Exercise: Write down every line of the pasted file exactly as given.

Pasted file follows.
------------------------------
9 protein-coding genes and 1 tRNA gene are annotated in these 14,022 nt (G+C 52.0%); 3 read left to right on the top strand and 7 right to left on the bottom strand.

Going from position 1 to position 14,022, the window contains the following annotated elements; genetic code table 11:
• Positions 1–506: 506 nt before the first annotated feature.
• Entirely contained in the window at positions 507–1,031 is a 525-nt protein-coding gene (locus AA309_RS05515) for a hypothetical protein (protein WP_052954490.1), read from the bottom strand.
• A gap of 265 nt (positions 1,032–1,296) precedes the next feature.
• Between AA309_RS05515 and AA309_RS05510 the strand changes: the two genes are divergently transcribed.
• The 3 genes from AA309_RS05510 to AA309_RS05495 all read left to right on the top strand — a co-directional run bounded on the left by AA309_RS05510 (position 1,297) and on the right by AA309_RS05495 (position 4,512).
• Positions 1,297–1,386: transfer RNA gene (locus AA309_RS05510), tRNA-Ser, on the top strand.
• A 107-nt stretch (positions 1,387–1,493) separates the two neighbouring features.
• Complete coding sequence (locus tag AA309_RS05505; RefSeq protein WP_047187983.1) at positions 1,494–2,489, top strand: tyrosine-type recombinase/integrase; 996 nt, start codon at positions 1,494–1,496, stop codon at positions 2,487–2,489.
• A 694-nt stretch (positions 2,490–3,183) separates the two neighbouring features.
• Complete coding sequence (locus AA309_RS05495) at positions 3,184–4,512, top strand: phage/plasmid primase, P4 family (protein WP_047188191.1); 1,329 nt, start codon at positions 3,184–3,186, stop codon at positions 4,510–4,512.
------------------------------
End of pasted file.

9 protein-coding genes and 1 tRNA gene are annotated in these 14,022 nt (G+C 52.0%); 3 read left to right on the top strand and 7 right to left on the bottom strand.

Going from position 1 to position 14,022, the window contains the following annotated elements; genetic code table 11:
• Positions 1–506: 506 nt before the first annotated feature.
• Entirely contained in the window at positions 507–1,031 is a 525-nt protein-coding gene (locus AA309_RS05515) for a hypothetical protein (protein WP_052954490.1), read from the bottom strand.
• A gap of 265 nt (positions 1,032–1,296) precedes the next feature.
• Between AA309_RS05515 and AA309_RS05510 the strand changes: the two genes are divergently transcribed.
• The 3 genes from AA309_RS05510 to AA309_RS05495 all read left to right on the top strand — a co-directional run bounded on the left by AA309_RS05510 (position 1,297) and on the right by AA309_RS05495 (position 4,512).
• Positions 1,297–1,386: transfer RNA gene (locus AA309_RS05510), tRNA-Ser, on the top strand.
• A 107-nt stretch (positions 1,387–1,493) separates the two neighbouring features.
• Complete coding sequence (locus tag AA309_RS05505; RefSeq protein WP_047187983.1) at positions 1,494–2,489, top strand: tyrosine-type recombinase/integrase; 996 nt, start codon at positions 1,494–1,496, stop codon at positions 2,487–2,489.
• A 694-nt stretch (positions 2,490–3,183) separates the two neighbouring features.
• Complete coding sequence (locus AA309_RS05495) at positions 3,184–4,512, top strand: phage/plasmid primase, P4 family (protein WP_047188191.1); 1,329 nt, start codon at positions 3,184–3,186, stop codon at positions 4,510–4,512.